Michael Zimmer: Ready to upset some apple carts

Gallup polling is one of the trusted names in that industry. Its results for May 8 to 11 national polling caught my eye, especially its three top responses for what Americans consider the most important problem facing our country.

Twenty percent of respondents agreed that unemployment was the top issue of the day. Those who wish to trumpet a so-called economic recovery taking place would seem to face a good deal of skepticism among ordinary folks.

Coming in at number two with 19 percent of responses was dissatisfaction with government. Recent in-fighting by our county commissioners makes me wonder whether Carroll County had a healthy statistical sampling with this response. Last Sunday's Carroll County Times story about the board's latest violation of Maryland Open Meeting law would be one illustration of this dysfunction.

The economy in general was the third highest response, with 17 percent naming that their top concern. I'm not sure there's really much difference between low unemployment as a chief issue and the economy in general being named.

If our national economy was growing in a robust manner, it seems logical that we would be experiencing strong job creation and rising household salaries. Instead, we are experiencing nationally relatively poor job growth and declining average household wages.

When we look across the nation to determine which states are doing well and which are doing less well, one clear pattern seems to emerge.

States embracing private sector economic prospects such as Texas and Wisconsin are thriving. Population is flowing into states like those. In contrast, states like Illinois and California are hemorrhaging jobs, business opportunities and population. Such states have emphasized tax hikes and increased regulatory burdens.

The results seem to speak for themselves.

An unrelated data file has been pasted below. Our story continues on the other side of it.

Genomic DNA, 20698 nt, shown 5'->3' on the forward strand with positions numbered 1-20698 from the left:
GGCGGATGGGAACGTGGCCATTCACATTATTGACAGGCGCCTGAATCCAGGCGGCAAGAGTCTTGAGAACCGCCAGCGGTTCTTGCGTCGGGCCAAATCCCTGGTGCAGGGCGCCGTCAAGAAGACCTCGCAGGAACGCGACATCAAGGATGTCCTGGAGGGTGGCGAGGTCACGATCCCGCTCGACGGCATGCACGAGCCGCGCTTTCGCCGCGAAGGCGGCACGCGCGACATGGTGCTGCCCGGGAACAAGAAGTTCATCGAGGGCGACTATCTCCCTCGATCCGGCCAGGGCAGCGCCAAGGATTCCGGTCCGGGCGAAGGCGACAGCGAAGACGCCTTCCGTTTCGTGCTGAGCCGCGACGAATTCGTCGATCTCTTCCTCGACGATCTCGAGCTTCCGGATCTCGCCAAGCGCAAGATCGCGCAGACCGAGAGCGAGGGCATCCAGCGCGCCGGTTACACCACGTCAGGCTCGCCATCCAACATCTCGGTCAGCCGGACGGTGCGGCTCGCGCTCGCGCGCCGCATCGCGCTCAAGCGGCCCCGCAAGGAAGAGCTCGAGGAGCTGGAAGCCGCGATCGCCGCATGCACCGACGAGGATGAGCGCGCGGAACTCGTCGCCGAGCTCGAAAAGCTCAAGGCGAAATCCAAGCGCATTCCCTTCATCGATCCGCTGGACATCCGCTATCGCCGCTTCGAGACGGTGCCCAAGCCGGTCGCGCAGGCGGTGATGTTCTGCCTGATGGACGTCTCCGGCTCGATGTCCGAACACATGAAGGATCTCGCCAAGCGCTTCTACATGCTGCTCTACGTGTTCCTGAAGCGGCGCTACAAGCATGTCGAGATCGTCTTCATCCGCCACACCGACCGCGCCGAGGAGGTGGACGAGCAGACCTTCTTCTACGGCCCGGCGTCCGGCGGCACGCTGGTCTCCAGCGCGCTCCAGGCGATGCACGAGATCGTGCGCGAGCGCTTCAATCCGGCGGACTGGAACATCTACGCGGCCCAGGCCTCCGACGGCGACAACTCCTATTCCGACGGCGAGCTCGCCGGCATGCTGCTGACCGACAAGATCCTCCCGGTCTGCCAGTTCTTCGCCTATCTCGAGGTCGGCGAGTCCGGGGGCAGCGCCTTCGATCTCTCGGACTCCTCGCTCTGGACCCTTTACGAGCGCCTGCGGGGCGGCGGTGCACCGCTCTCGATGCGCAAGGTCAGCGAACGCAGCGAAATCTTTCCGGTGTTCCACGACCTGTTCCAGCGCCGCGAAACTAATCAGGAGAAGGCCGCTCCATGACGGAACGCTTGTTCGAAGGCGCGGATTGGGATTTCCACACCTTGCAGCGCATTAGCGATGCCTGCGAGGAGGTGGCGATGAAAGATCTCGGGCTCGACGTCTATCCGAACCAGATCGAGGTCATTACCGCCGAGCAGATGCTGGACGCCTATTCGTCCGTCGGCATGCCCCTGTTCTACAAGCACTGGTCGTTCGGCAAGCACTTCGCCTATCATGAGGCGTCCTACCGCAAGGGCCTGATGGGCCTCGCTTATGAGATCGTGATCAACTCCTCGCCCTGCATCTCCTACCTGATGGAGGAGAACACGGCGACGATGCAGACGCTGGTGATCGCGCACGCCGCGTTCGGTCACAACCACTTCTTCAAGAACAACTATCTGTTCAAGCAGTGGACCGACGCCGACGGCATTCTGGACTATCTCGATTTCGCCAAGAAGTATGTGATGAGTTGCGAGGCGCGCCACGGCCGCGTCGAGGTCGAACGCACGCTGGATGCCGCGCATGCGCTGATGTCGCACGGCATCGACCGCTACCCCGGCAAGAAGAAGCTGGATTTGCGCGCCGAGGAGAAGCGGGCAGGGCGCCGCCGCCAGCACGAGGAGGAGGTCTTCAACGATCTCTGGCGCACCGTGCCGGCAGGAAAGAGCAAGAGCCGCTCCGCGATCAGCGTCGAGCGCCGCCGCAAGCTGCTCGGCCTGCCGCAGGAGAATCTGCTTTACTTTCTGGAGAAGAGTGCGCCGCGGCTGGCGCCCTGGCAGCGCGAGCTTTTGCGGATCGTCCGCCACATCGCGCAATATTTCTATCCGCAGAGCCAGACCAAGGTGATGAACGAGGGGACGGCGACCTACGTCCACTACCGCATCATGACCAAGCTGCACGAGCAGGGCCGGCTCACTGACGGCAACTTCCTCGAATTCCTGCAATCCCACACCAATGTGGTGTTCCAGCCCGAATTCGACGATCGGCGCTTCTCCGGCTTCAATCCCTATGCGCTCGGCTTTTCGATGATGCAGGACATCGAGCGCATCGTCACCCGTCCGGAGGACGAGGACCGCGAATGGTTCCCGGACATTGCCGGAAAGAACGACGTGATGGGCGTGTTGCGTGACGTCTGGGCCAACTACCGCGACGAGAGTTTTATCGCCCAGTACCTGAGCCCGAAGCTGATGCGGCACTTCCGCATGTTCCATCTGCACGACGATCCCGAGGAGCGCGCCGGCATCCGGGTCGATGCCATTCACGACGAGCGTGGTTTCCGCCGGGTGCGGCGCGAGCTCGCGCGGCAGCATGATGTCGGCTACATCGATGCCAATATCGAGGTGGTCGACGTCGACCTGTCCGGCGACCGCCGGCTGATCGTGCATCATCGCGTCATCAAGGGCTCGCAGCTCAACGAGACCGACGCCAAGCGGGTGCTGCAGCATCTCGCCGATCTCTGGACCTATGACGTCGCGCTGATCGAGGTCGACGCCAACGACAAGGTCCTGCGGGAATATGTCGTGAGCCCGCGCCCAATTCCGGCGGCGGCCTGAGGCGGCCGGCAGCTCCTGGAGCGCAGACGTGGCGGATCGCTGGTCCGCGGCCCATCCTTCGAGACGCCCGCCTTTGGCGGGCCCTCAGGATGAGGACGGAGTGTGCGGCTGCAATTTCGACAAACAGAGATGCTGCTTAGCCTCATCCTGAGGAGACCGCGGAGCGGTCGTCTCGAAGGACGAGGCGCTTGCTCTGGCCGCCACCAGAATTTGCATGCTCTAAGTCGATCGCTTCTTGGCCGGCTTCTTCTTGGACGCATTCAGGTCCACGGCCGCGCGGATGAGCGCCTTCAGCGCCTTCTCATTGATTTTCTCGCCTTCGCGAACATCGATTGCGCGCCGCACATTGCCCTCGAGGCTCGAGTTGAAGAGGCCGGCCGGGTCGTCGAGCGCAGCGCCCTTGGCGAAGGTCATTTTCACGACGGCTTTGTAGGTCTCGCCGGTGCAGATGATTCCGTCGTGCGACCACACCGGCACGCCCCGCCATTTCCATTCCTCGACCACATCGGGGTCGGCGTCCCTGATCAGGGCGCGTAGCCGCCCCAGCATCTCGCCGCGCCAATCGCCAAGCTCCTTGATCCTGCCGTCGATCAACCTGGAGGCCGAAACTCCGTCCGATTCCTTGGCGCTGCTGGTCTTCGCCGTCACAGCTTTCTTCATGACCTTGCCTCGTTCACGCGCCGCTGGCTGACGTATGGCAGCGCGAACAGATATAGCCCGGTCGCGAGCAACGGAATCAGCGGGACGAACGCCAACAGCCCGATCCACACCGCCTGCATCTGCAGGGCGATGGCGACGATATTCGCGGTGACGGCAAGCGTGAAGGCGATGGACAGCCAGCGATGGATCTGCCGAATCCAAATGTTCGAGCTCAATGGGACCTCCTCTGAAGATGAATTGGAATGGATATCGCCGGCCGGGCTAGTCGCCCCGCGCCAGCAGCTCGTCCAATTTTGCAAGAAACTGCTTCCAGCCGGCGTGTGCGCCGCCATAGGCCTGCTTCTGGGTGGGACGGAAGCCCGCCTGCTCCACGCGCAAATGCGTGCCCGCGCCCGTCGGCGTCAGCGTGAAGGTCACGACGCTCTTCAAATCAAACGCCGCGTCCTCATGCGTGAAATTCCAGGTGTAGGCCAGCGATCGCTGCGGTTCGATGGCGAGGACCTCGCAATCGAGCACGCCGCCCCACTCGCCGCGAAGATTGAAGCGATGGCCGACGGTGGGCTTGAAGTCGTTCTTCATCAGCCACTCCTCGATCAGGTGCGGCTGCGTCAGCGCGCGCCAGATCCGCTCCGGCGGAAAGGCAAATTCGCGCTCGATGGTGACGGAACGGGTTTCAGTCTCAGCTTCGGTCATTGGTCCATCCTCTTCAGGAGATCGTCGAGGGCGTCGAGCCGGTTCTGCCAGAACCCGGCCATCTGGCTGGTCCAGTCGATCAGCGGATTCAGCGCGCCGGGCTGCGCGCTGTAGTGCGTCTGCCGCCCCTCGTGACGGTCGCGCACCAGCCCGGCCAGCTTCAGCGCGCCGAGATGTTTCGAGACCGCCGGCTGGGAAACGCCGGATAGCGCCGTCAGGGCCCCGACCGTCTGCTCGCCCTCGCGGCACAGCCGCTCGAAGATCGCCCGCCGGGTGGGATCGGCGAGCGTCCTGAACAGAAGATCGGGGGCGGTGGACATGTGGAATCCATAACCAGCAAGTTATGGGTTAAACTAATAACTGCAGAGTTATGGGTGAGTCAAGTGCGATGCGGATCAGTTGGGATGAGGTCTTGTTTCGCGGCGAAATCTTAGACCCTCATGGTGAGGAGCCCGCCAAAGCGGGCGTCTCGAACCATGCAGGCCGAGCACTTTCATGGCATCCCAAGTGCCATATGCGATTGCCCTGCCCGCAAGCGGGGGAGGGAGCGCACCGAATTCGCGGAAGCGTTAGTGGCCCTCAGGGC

One would think the Gallup results would favor Republican prospects in the November general elections across the ballot. However, November is a long way off in the sense that events can develop that would change this GOP favorable dynamic.

Republicans have a rather deep division between those embracing a more tea party outlook and those oriented to more of an establishment set of views.

To the extent the GOP emphasizes issues that tend to divide Republicans, they can certainly revive prospects for Democratic candidates. One issue that comes to mind in this category is immigration reform. That was tied for last place of chief concern with 3 percent of respondents.

Another way I can see Republican candidates fumbling the ball one yard from the end zone would be if they failed to be solution oriented. I can imagine some GOP candidates would be tempted just to point fingers of blame and not offer serious policy initiatives. That sort of prevent defense leaves me cold.

One last way for the Republicans to blow their prospects this year would be for gaffe prone candidates to gain national prominence. We have seen examples of this in the past, where one candidate's blunder tends to blunt GOP prospects in a broader perspective.

Historically, Democratic candidates for statewide office have done extremely well in Maryland. It will be interesting to see whether a national wave of discontentment with entrenched powers might actually upset some apple carts in our fair state.

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